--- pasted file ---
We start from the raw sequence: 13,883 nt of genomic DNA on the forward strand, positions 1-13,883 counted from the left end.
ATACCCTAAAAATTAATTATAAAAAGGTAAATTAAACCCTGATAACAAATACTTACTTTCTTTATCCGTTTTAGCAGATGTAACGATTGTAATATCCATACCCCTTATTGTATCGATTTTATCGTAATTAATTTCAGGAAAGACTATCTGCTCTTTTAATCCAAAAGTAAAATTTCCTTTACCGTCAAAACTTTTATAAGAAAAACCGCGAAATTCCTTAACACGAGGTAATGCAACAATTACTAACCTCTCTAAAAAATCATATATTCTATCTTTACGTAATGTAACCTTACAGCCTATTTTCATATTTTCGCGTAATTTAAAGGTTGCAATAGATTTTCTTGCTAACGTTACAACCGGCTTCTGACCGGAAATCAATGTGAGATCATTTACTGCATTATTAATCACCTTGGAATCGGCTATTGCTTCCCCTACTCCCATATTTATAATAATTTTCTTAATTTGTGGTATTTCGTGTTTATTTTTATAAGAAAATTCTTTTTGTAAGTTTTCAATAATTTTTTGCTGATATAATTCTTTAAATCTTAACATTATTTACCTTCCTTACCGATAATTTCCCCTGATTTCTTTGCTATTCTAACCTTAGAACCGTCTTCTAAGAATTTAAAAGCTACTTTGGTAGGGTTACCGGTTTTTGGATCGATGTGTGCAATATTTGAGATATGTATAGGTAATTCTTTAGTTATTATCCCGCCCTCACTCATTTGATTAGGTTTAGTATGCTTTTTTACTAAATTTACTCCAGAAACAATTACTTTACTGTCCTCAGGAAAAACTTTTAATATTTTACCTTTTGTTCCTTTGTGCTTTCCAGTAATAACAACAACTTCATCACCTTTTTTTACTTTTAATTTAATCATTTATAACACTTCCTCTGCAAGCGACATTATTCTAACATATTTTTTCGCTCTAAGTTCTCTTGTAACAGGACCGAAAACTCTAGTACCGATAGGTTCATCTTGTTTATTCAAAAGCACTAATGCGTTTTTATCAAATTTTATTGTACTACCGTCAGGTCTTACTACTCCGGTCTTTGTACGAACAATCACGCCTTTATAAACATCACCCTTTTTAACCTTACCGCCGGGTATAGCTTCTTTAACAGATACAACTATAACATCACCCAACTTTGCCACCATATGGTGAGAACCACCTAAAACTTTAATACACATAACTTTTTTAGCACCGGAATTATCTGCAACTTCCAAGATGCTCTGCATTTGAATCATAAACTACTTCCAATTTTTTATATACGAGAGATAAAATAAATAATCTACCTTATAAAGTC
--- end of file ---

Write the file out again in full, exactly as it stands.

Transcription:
We start from the raw sequence: 13,883 nt of genomic DNA on the forward strand, positions 1-13,883 counted from the left end.
ATACCCTAAAAATTAATTATAAAAAGGTAAATTAAACCCTGATAACAAATACTTACTTTCTTTATCCGTTTTAGCAGATGTAACGATTGTAATATCCATACCCCTTATTGTATCGATTTTATCGTAATTAATTTCAGGAAAGACTATCTGCTCTTTTAATCCAAAAGTAAAATTTCCTTTACCGTCAAAACTTTTATAAGAAAAACCGCGAAATTCCTTAACACGAGGTAATGCAACAATTACTAACCTCTCTAAAAAATCATATATTCTATCTTTACGTAATGTAACCTTACAGCCTATTTTCATATTTTCGCGTAATTTAAAGGTTGCAATAGATTTTCTTGCTAACGTTACAACCGGCTTCTGACCGGAAATCAATGTGAGATCATTTACTGCATTATTAATCACCTTGGAATCGGCTATTGCTTCCCCTACTCCCATATTTATAATAATTTTCTTAATTTGTGGTATTTCGTGTTTATTTTTATAAGAAAATTCTTTTTGTAAGTTTTCAATAATTTTTTGCTGATATAATTCTTTAAATCTTAACATTATTTACCTTCCTTACCGATAATTTCCCCTGATTTCTTTGCTATTCTAACCTTAGAACCGTCTTCTAAGAATTTAAAAGCTACTTTGGTAGGGTTACCGGTTTTTGGATCGATGTGTGCAATATTTGAGATATGTATAGGTAATTCTTTAGTTATTATCCCGCCCTCACTCATTTGATTAGGTTTAGTATGCTTTTTTACTAAATTTACTCCAGAAACAATTACTTTACTGTCCTCAGGAAAAACTTTTAATATTTTACCTTTTGTTCCTTTGTGCTTTCCAGTAATAACAACAACTTCATCACCTTTTTTTACTTTTAATTTAATCATTTATAACACTTCCTCTGCAAGCGACATTATTCTAACATATTTTTTCGCTCTAAGTTCTCTTGTAACAGGACCGAAAACTCTAGTACCGATAGGTTCATCTTGTTTATTCAAAAGCACTAATGCGTTTTTATCAAATTTTATTGTACTACCGTCAGGTCTTACTACTCCGGTCTTTGTACGAACAATCACGCCTTTATAAACATCACCCTTTTTAACCTTACCGCCGGGTATAGCTTCTTTAACAGATACAACTATAACATCACCCAACTTTGCCACCATATGGTGAGAACCACCTAAAACTTTAATACACATAACTTTTTTAGCACCGGAATTATCTGCAACTTCCAAGATGCTCTGCATTTGAATCATAAACTACTTCCAATTTTTTATATACGAGAGATAAAATAAATAATCTACCTTATAAAGTC